Anaïs: A person is not alive without emotional reality, which is feeling what is happening to me. I never spoke of escaping reality, I simply spoke of the relation of our beings to our emotional reality.

Beatrice Harris: Where does the emotional reality develop? From something external which elicits emotion within you, so they're connected. It isn't that one has an emotional reality without the external reality. They're there together, inter-acting.

Daisy Aldan: People sometimes get the impression that Anaïs just lets exquisite language flow out of her. I think her lasting value as an artist is her skill with words and imagery. Her craft is not just automatic writing, but involves a tremendous conscious effort and intelligence in working the feelings into an integral part of the work. One of the great and almost indefinable things of her work is the style, which comes through even in foreign languages.

Evelyn: Proust said that style is not a matter of technique but of vision. I think Anaïs suggests that the emotions direct how our perceptions are formed. Henry Miller thought that everything should be written down as it came and not given artistic form or polish. In the first volume of the Diary Anaïs says that things have to be cut in order to produce gems. I see her fiction as work of art in this sense.

In The Novel of the Future the first chapter begins, "Proceed from the dream outward." You have to begin with an understanding of what you are like but to remain disoriented from the world is to her most unfortunate. Earlier today Valerie asked Anaïs whether she intended not to have her women characters find fulfillment in their work. Anaïs made the point that in the fiction she was exploring women who had problems, not ones who had resolved their problems. In presenting Sabina, Lillian, Djuna, and Stella, Nin is not saying this is the way all women are, unresolved in their conflicts, but that these are some of the conflicts that women have to come to terms with.

Anna Balakian: Actually in French, the word for novel, 'roman' comes from the word 'romance', which means prose written in the vernacular as opposed to things written about unreality. Therefore, it is a very appropriate word because it means that it is about life -- reality, not realism -- the total reality of this earth in opposition to spiritual writings about another earth or world, metaphysical world.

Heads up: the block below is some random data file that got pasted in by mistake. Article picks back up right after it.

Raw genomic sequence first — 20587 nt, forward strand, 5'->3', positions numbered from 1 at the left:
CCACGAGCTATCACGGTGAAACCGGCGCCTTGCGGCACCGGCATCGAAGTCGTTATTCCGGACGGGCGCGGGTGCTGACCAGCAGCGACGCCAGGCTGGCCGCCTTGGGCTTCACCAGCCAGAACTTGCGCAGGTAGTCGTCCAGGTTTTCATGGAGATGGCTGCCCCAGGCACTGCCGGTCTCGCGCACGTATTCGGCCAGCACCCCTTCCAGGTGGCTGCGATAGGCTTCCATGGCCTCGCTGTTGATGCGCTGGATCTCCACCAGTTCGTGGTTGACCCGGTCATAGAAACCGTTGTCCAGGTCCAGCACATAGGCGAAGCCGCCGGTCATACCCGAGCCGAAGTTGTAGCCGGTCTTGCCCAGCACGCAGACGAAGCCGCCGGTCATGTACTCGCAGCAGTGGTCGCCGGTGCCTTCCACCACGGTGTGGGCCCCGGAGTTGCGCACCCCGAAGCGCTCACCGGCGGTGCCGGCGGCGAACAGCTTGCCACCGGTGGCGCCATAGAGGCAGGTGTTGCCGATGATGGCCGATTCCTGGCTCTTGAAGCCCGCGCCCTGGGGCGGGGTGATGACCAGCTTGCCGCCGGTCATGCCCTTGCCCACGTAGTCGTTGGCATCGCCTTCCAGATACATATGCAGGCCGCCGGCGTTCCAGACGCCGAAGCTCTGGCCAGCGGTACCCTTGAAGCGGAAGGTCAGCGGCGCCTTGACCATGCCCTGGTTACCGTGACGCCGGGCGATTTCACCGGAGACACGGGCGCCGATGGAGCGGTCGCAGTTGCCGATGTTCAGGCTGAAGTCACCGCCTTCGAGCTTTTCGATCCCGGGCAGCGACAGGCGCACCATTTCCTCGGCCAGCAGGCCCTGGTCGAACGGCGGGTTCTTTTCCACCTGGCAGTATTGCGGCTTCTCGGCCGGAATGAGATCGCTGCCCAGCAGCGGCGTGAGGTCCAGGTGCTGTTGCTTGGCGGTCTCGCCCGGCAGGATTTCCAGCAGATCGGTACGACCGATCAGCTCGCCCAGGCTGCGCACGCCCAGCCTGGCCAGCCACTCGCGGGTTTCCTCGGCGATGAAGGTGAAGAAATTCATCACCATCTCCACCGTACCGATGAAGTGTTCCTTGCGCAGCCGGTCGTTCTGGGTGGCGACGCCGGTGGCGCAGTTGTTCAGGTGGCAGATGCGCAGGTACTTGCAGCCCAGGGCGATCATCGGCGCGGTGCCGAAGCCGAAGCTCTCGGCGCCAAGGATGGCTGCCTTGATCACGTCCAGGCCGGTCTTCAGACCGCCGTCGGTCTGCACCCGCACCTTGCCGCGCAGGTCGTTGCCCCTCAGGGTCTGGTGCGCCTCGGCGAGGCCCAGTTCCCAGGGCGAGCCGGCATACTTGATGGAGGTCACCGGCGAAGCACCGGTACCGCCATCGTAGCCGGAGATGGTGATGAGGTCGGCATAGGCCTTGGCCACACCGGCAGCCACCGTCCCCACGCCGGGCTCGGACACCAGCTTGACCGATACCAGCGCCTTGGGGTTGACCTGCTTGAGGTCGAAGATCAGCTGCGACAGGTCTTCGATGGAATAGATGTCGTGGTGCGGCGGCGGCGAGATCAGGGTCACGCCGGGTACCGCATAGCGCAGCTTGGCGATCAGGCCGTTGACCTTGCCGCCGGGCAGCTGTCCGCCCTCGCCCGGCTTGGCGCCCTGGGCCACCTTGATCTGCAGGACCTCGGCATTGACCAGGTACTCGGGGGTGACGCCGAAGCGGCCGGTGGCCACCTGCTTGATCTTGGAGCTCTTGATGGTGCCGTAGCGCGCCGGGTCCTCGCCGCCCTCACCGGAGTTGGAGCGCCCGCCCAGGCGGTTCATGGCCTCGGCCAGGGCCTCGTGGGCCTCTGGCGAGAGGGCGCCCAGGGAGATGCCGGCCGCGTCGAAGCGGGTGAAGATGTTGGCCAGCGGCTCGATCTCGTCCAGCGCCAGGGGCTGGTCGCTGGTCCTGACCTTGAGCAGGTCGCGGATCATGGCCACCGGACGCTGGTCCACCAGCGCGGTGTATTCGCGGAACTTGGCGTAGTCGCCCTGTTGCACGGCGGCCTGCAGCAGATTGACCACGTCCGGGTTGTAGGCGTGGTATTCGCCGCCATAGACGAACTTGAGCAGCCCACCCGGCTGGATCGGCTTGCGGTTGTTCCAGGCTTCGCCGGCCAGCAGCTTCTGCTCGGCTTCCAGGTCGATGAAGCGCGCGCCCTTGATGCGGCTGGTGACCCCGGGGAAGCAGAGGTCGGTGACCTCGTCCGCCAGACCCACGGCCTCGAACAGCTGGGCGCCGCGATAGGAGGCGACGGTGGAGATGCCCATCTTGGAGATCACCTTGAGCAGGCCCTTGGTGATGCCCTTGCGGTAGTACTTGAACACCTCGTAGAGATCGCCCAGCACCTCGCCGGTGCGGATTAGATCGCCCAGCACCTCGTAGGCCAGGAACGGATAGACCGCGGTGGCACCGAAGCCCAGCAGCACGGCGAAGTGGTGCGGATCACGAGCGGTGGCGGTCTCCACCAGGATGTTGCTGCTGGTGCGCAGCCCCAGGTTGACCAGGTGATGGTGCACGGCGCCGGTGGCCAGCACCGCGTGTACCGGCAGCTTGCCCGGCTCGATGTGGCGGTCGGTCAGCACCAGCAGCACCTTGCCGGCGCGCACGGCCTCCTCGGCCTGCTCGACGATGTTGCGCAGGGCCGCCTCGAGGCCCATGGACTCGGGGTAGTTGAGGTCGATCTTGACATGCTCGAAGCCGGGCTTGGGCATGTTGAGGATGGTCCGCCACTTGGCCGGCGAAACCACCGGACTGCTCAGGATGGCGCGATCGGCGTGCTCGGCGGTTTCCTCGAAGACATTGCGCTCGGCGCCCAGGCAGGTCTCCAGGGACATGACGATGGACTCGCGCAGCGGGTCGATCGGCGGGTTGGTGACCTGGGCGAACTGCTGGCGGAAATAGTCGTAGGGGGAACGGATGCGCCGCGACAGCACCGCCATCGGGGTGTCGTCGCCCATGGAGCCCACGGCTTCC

Anaïs: But the word 'novel' in English is taken from the Italian 'novella', meaning "the never experienced before." So we have two sources for the novel.

Anna Balakian: When you go through the history of the novel right through the 19th century which was supposed to be realistic, the novels of that era did create a relationship between the subjective and the objective. Even today, what remains of Zola is the fact that for moments he was a poet. If he had followed strictly the theories of the naturalistic novel, he'd be dead as a doornail the way some of the others who followed him and his precepts, rather than his realizations, have died.

Daisy Aldan: The naturalistic novel is out of favor because it is false. People now in their developing consciousness are beginning to realize that the human being is not just a physical body but an entity, a balanced entity between the spiritual and physical. People see that the physical body is an empty shell, a corpse, without the feelings and strivings, the other side of human nature, to fill and balance it.

Evelyn Hinz: It is significant that the artists and the young people have become Nin's favorite audience. The young people are not yet acclimatized to their social roles and the artists have always recognized that we need more than a mirror of ourselves in terms of realism.

Adele: I felt Evelyn's effort to be able to speak like that in front of a group. Her passionate interest in Anaïs gave her the strength, not ego. She became lost in her talk, radiated and transcended her subject Evelyn seemed to me deeply passionate but all inside. She was like looking at hot lava pressing against strong transparent wails of lucite. Everything contained, nothing spilled over, but I could see all the surging.